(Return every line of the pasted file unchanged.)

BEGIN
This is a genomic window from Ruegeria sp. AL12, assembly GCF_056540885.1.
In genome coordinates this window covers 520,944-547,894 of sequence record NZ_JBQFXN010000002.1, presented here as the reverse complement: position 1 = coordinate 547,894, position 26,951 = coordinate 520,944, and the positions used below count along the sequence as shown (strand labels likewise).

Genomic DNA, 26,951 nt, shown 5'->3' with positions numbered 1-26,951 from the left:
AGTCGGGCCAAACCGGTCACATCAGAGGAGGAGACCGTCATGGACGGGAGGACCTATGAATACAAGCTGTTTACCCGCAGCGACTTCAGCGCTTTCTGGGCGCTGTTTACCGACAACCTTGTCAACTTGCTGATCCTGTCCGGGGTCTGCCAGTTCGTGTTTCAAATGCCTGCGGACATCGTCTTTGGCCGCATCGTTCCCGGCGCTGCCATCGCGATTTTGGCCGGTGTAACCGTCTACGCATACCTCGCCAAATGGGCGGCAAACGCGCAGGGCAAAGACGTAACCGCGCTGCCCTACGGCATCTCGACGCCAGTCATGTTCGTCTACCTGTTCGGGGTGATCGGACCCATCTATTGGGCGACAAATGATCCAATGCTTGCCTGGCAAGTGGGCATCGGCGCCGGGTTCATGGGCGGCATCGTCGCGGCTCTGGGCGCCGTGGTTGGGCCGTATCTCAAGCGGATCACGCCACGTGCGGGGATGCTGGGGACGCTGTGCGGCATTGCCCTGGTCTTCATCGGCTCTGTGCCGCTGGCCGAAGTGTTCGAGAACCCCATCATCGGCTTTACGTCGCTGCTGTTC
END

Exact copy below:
This is a genomic window from Ruegeria sp. AL12, assembly GCF_056540885.1.
In genome coordinates this window covers 520,944-547,894 of sequence record NZ_JBQFXN010000002.1, presented here as the reverse complement: position 1 = coordinate 547,894, position 26,951 = coordinate 520,944, and the positions used below count along the sequence as shown (strand labels likewise).

Genomic DNA, 26,951 nt, shown 5'->3' with positions numbered 1-26,951 from the left:
AGTCGGGCCAAACCGGTCACATCAGAGGAGGAGACCGTCATGGACGGGAGGACCTATGAATACAAGCTGTTTACCCGCAGCGACTTCAGCGCTTTCTGGGCGCTGTTTACCGACAACCTTGTCAACTTGCTGATCCTGTCCGGGGTCTGCCAGTTCGTGTTTCAAATGCCTGCGGACATCGTCTTTGGCCGCATCGTTCCCGGCGCTGCCATCGCGATTTTGGCCGGTGTAACCGTCTACGCATACCTCGCCAAATGGGCGGCAAACGCGCAGGGCAAAGACGTAACCGCGCTGCCCTACGGCATCTCGACGCCAGTCATGTTCGTCTACCTGTTCGGGGTGATCGGACCCATCTATTGGGCGACAAATGATCCAATGCTTGCCTGGCAAGTGGGCATCGGCGCCGGGTTCATGGGCGGCATCGTCGCGGCTCTGGGCGCCGTGGTTGGGCCGTATCTCAAGCGGATCACGCCACGTGCGGGGATGCTGGGGACGCTGTGCGGCATTGCCCTGGTCTTCATCGGCTCTGTGCCGCTGGCCGAAGTGTTCGAGAACCCCATCATCGGCTTTACGTCGCTGCTGTTC